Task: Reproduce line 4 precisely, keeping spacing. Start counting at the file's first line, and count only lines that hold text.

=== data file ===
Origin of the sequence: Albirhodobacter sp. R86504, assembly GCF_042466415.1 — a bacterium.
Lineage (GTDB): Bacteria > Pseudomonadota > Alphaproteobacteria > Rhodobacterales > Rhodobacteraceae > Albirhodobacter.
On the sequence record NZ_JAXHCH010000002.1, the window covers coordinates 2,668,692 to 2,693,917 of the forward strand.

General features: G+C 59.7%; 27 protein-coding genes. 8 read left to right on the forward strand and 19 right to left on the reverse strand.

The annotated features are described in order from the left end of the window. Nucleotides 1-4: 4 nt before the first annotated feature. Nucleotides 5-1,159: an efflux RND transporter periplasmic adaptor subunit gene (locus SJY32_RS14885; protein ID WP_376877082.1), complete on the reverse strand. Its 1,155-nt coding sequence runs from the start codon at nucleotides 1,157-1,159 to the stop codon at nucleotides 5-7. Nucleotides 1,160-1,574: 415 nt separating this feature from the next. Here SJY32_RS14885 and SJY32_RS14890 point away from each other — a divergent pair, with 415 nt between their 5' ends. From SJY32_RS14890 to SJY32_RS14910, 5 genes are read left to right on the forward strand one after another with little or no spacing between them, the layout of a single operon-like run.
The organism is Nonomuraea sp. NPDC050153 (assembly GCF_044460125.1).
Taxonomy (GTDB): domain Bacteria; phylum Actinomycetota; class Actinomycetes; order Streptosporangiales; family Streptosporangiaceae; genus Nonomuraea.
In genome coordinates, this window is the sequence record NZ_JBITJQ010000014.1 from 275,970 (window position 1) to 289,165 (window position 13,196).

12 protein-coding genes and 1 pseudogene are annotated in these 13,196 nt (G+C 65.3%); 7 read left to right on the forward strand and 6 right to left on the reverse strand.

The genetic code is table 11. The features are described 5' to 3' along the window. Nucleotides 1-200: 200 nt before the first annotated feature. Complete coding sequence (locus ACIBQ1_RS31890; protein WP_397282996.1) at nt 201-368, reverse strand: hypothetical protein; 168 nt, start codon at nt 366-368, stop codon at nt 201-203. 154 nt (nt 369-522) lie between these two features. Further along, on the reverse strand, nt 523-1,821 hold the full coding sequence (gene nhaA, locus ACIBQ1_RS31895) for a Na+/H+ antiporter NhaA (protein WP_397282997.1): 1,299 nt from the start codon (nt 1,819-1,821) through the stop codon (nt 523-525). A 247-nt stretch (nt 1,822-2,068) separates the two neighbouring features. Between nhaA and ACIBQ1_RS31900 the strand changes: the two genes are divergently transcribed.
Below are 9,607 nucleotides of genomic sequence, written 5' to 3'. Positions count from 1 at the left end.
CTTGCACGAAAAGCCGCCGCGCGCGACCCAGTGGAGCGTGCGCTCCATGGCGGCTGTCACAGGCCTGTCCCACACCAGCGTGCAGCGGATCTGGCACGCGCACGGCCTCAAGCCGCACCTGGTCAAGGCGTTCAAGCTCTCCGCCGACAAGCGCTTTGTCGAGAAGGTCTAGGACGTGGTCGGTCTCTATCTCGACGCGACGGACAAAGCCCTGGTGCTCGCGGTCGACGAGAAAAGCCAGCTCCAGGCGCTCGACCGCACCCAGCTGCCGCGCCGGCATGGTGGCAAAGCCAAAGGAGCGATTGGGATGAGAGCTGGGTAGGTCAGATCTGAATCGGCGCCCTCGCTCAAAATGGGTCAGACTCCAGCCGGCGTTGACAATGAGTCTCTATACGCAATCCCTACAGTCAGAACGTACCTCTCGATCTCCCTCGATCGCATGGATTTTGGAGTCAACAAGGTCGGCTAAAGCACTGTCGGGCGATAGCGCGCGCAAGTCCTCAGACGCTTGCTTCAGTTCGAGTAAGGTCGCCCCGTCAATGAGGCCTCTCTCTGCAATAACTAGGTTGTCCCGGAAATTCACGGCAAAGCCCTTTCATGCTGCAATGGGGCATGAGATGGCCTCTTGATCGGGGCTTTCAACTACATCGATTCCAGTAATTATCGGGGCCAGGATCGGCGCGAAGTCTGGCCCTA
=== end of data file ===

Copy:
General features: G+C 59.7%; 27 protein-coding genes. 8 read left to right on the forward strand and 19 right to left on the reverse strand.